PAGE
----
5. The gender mixing of classroom schools can create situations which are inappropriate. Boys and girls from different families should only mix together in controlled environments fully under the authority of their parents. Our girls have no business developing independent relationships with other boys, and our boys have no business developing independent relationships with other girls, apart from our knowledge, advise, and consent. (This also applies to boys with boys, and to girls with girls, though for somewhat different reasons.) “Co-education” breeds cultural disintegration by breaking down parental authority and by breeding the culturally idolatrous and emotionally fornicative “dating” mentality which prevails in our society. (Read The Pattern of Courtship by Natali Miller.)
6. Time at school away from home, after-school programs away from home, and schoolwork brought home from school - these all draw order and commitment to the school and away from the family. Conforming the family’s life to the daily schedule of an outside institution is an enormous imposition. The school becomes the center of life, replacing the home and the church. Children grow up with allegiances forged more strongly with the educational institution than with their own blood relatives and the people of God. Our concepts of “home” and “family” have become so fundamentally altered by the artificial culture created by socialized education that we have forgotten the true purposes of the family.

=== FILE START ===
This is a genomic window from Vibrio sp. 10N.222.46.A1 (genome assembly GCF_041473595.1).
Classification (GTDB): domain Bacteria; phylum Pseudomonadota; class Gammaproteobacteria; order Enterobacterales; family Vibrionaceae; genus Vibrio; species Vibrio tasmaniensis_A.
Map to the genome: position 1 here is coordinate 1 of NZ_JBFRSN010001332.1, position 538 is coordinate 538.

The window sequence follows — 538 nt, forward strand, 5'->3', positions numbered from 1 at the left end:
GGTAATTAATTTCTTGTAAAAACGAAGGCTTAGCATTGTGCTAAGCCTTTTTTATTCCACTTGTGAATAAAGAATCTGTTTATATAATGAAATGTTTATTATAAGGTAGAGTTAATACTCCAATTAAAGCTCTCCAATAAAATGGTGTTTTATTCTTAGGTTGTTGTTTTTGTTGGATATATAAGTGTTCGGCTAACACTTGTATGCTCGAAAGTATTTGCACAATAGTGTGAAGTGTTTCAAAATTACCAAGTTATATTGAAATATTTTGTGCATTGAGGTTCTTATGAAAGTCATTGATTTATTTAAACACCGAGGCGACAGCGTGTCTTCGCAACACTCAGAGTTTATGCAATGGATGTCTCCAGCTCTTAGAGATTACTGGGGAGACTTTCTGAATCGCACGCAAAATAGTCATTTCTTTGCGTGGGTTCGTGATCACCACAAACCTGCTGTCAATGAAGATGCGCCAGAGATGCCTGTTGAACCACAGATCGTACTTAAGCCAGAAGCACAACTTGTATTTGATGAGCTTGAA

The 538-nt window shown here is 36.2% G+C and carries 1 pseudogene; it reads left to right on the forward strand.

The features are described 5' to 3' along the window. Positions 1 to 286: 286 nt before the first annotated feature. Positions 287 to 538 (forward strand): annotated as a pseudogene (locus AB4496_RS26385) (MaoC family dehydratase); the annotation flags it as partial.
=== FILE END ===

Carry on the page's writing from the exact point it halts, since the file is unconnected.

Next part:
7. Classroom schools consume resources imprudently. Education in a classroom school is obtained at a premium rate - thousands of dollars per student. The student consumes time at a discount rate. Actual teaching and learning time, especially at the juvenile level, is only a fraction of the total time elapsed. Homeschool provides better quality time and consumes time at a dramatically more efficient rate. This leaves lots of time for other worthwhile activities. The family which homeschools has greater freedom of time and of movement in order to pursue special family activities such as academic research, specialized tutoring, ministry to others, extended travel, or even family emergencies. Such opportunities are greatly decreased when the family is tied to the schedule of the classroom school.
We could expand the list to include such issues as health and safety, conformity and uniformity, lines of communication, conflicts in academics, behavior, discipline, etc., and - no doubt - you’ve begun thinking up your own list.
Summary and Conclusion